Having known of this abandoned trail for many years and having it on our to-do list for at least that long, we decided it was high time to check it off. Of course we had seen on the various hiking forums that many people have hiked it this winter, and I must admit it was a great alternative to the boring road-walk along Zealand Road that leads to the Hale Brook Trail. So, exactly eight years to the day since our first winter hike of this mountain, we set off. This time we would approach the mountain along some very popular bushwhacks, first along the Little River from the Seven Dwarfs Motel, then along the east bank of the river which has become the popular route to North Twin. Neither of these "whacks" comes close to being a whack anymore, and seem to be accepted trails.
We followed the obvious snowshoe track from just across the bridge. The track had an inch of new snow from two nights previous, and as we rose through the forest the depth increased to between two and three inches. We wore micro-spikes for the entire hike and they were adequate for the entire hike. We were not concerned about leaving our tracks over the smooth snowshoe tracks as we knew there was an impending storm which promised to obliterate whatever minor damage we may cause. We soon found ourselves at the well advertised notched tree, climbed up the bank and were immediately struck at how obvious the trail was once we stepped onto it.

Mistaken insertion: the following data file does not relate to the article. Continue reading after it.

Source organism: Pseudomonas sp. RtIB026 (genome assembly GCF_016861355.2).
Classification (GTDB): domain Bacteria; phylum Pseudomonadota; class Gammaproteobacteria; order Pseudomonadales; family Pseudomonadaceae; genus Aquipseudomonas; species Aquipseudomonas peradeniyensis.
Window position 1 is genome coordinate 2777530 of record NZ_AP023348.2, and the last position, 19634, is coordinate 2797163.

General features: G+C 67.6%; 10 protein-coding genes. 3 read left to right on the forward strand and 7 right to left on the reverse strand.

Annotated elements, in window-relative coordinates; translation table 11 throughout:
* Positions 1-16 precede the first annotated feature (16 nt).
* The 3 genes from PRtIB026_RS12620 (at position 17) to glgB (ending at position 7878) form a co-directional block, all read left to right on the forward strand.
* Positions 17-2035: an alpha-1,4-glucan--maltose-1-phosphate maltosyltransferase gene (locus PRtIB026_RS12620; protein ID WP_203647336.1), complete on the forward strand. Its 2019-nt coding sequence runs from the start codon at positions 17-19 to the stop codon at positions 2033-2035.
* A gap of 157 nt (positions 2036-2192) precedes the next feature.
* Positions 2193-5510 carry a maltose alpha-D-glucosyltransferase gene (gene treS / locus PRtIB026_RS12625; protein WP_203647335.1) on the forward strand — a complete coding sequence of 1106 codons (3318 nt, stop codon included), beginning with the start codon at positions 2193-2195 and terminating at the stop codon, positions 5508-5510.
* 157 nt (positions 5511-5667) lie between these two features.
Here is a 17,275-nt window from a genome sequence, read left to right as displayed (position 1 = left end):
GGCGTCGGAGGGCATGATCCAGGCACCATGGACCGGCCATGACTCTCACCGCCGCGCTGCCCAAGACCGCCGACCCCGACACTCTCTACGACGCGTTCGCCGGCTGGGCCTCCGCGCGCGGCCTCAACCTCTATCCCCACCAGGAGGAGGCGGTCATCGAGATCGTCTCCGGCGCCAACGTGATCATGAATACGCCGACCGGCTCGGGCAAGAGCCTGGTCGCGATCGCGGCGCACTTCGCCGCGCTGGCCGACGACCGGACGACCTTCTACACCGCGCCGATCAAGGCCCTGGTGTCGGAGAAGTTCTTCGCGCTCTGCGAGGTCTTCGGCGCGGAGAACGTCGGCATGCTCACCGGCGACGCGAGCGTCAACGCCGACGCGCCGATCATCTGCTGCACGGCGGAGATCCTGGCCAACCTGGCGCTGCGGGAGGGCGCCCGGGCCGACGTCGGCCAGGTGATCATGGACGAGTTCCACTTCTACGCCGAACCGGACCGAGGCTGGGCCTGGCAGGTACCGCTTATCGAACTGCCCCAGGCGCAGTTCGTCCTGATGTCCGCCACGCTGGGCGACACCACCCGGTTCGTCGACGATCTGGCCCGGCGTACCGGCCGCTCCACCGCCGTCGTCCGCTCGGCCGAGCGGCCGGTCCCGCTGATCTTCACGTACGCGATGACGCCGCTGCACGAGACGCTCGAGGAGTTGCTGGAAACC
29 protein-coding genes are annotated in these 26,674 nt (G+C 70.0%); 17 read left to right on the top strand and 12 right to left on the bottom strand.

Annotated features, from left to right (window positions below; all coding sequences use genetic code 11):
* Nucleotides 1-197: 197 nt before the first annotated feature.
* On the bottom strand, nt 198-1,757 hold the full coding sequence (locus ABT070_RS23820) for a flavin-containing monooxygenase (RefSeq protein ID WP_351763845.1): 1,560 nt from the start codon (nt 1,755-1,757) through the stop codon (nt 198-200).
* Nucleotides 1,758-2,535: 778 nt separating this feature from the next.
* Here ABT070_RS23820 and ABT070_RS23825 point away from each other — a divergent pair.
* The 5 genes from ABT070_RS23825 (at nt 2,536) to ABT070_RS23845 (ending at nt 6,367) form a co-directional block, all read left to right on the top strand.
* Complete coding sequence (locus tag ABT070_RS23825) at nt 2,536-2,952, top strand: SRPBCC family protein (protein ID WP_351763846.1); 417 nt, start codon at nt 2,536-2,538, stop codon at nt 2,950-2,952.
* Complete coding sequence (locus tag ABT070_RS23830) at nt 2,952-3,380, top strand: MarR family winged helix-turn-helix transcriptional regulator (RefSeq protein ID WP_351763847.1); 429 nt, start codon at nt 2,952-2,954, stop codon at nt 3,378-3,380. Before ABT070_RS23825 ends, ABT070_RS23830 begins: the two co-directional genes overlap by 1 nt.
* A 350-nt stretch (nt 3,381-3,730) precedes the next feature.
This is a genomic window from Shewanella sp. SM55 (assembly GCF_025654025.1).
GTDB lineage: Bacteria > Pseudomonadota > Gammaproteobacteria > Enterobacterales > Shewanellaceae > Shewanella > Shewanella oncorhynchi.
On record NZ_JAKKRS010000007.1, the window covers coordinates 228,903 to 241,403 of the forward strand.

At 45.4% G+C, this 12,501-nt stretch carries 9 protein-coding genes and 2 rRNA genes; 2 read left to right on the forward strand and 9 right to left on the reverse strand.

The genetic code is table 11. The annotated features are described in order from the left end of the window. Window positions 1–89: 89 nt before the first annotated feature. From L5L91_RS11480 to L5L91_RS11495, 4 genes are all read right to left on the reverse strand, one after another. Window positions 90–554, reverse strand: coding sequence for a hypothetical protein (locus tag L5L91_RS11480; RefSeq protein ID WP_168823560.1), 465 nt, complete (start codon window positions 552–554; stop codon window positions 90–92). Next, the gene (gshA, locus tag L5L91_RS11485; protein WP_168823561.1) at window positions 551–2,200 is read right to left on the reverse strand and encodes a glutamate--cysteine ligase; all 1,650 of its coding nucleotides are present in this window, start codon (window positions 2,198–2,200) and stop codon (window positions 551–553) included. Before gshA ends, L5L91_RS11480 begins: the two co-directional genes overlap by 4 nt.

As we rose up along the trail I continued to follow the track, and although it was hard to see in some places the corridor of the trail through the woods was almost always obvious. Though we had followed one set of bootprints to the beginning of the trail, they continued along the river towards North Twin and we were the first to hike the trail since the recent snow. Down low we crossed coyote tracks several times, but up higher we saw only mouse, squirrel and snowshoe hare tracks. after a mile or so we entered what may be the most beautiful birch glades we have ever seen, rivaling those on the Engine Hill bushwhack. As we passed through the beautiful, open woods we were again struck, this time by the abrupt turnover from open birch glades to thick spruce forest. Up here the snow had stuck to the trees and made for some stellar winter scenery.
Further up the mountain we reached a ridge that would lead us gently up to the summit. Here the conifers were draped in flowing beard lichen sporting the frozen look of a man's beard when hiking in mid-winter. We soon approached the summit where fog and sleet were wind-whipped across the open expanse. We took some quick pictures of each other standing on the large summit cairn, but then retreated to the northwest corner of the opening where we were sheltered from the wind. We had a quick lunch and soon began our descent. The trip down was quick and easy, and the rainy/sleet that had been light but dogged us all day had given up. We stopped at Woodstock in for a Pig's Ear, a Woodchuck's a burger and fish & chips. We were safe at home before dark. Thanks again mountain gods!